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SF City Attorney warns legal action if Oakland Airport adds "San Francisco Bay" to name

San Francisco threatens legal action over Oakland International Airport name change
San Francisco threatens legal action over Oakland International Airport name change 01:14

SAN FRANCISCO – As Oakland International Airport considers adding "San Francisco Bay" to its name as it seeks to boost business, San Francisco's City Attorney is warning of potential legal action.

In a letter to commissioners at the Port of Oakland, which operates the airport, David Chiu urged them to abandon the proposal and consider a different name that doesn't include "San Francisco," saying San Francisco has "strong objections" to the idea.

Port commissioners voted early Thursday to move forward with the name change. The Board has scheduled a second reading and vote on the issue for the May 9th board meeting that would make the change official. 

"Should you continue in these efforts, I intend to pursue legal action to prevent your use of the proposed new name," Chiu said.

Chiu argued that proposal to change the official name of Oakland International Airport to "San Francisco Bay Oakland International Airport" would infringe on the trademarks of San Francisco International Airport.

"The City has held these registrations for such a long time that they have become incontestable under federal law," Chiu said. "Indeed there is and only ever has been one airport in the United States that uses 'San Francisco' in its name."

The city attorney also argued that a renaming would cause confusion for travelers.

"The current renaming plan appears intentionally designed to divert travelers who may be unfamiliar with Bay Area geography and lead them to believe OAK has a business relationship with SFO, which it does not," Chiu said in an accompanying statement Monday morning.

SFO Airport Director Ivar Satero, who previously voiced objections to the proposed name change, said he supports legal action if Oakland Airport moves forward with its plan.

"I urge the Port of Oakland not to proceed with this proposal and hope they will work to find a solution that provides clarity, not confusion, for the travelers visiting the Bay Area," Satero said.

In an interview with CBS News Bay Area, Chiu said he hoped a solution would be reached that would avoid going to court.  

"We're hoping that Oakland will figure out an acceptable name that works for Oakland but does not infringe on our trademark rights," Chiu said. "From our perspective, litigation is the last resort and we hope to avoid it, but we will resort to it, if we are forced to."

Oakland International Airport officials on March 29 said the change is needed, citing a lack of "geographical awareness" of the city's location in the East Bay among visitors, along with losing routes over the last 15 years.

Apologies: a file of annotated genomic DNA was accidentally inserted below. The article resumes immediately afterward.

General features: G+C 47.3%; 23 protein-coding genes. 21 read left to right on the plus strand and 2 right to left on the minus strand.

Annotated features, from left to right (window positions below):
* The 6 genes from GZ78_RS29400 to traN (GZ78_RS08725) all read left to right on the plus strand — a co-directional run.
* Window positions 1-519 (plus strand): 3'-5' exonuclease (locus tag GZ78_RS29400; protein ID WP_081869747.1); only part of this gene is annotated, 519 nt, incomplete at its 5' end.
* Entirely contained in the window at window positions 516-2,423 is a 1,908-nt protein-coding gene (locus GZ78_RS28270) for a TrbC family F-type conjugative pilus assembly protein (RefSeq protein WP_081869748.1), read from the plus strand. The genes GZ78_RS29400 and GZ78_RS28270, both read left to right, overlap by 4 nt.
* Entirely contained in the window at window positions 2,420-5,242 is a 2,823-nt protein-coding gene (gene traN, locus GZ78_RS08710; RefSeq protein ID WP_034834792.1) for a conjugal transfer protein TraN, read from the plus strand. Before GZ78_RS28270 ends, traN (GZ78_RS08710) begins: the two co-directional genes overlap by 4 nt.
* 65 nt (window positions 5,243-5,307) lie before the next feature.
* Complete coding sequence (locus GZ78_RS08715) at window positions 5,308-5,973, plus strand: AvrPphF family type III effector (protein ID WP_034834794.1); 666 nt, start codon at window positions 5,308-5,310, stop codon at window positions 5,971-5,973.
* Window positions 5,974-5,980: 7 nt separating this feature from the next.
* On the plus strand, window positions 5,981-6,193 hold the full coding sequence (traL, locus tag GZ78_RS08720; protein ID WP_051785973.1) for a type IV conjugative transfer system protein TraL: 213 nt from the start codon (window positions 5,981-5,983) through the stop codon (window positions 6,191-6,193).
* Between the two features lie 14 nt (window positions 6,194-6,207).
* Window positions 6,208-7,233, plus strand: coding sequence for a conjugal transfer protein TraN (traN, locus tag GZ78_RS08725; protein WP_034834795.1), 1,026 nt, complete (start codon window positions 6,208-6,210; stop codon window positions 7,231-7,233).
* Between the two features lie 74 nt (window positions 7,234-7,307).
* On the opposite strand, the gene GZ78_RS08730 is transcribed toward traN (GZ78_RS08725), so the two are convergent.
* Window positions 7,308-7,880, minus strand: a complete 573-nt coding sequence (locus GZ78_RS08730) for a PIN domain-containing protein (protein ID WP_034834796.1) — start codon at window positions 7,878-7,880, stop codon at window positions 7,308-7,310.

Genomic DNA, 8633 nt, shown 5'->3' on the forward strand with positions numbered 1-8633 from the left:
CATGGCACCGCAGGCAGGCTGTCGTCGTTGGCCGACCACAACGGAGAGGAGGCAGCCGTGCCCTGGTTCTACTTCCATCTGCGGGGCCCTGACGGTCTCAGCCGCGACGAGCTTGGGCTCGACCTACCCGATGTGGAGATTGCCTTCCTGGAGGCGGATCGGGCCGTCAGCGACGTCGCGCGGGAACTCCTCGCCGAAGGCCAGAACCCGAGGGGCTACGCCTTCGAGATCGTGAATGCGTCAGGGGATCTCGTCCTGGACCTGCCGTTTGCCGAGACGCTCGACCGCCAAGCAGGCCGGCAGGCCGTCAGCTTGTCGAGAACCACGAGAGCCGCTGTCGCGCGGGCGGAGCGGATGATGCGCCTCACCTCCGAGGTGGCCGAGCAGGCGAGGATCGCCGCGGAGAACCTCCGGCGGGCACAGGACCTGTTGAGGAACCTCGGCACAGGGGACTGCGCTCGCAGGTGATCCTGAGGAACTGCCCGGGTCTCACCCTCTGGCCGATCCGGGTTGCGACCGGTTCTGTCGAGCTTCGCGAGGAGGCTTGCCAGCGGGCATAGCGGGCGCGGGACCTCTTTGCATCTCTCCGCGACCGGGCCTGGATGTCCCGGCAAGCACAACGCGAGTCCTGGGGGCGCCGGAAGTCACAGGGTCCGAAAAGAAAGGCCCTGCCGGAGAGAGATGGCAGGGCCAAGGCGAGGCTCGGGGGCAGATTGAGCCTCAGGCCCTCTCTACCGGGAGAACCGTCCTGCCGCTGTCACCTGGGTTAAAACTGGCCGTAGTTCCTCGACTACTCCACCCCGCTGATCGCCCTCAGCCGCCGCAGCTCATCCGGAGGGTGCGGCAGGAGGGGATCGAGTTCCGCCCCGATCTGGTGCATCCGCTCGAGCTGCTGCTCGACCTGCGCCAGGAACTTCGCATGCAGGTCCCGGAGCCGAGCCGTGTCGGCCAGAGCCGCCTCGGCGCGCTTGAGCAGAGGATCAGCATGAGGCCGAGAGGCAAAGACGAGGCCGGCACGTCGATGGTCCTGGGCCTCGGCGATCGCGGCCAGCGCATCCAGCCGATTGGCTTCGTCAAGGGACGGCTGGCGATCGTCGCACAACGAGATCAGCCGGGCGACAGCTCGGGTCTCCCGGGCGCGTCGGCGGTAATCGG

"The name modification will use the main geographic feature of our region to identify its location, the San Francisco Bay," Craig Simon, the airport's interim aviation director, said in a statement on April 2. "This is not about the City and County of San Francisco, or San Mateo County, but about our region and creating jobs in Oakland and throughout the East Bay. No one owns the title to the San Francisco Bay."

Simon went on to say, "Modifying our name will help us compete for new destinations, which will benefit all travelers. There's no confusion; OAK has been located on the San Francisco Bay since 1927."

Oakland Mayor Sheng Thao said the "adjustment isn't just about signage — it's about inviting travelers to discover all that Oakland and the region have to offer."

Oakland Airport said the name change is being supported by political and business leaders in Oakland and the East Bay, along with airlines.

In an update Monday afternoon, Oakland Airport officials released results of a survey of East Bay and Oakland residents about the proposal, saying respondents want more flight choices and are comfortable with a name change if it achieves that goal. At the same time, respondents do not view the renaming as a high-priority issue.

"The results were clear that Oaklanders and residents throughout the region want a wider choice of national and international direct flights from their home airport," said Matt Davis, the port's chief public engagement officer. "Oaklanders by and large expressed their comfort with the prospect of the name modification at OAK to help achieve these goals."

If the name change is approved, the airport code OAK or its visual brand would not change.  

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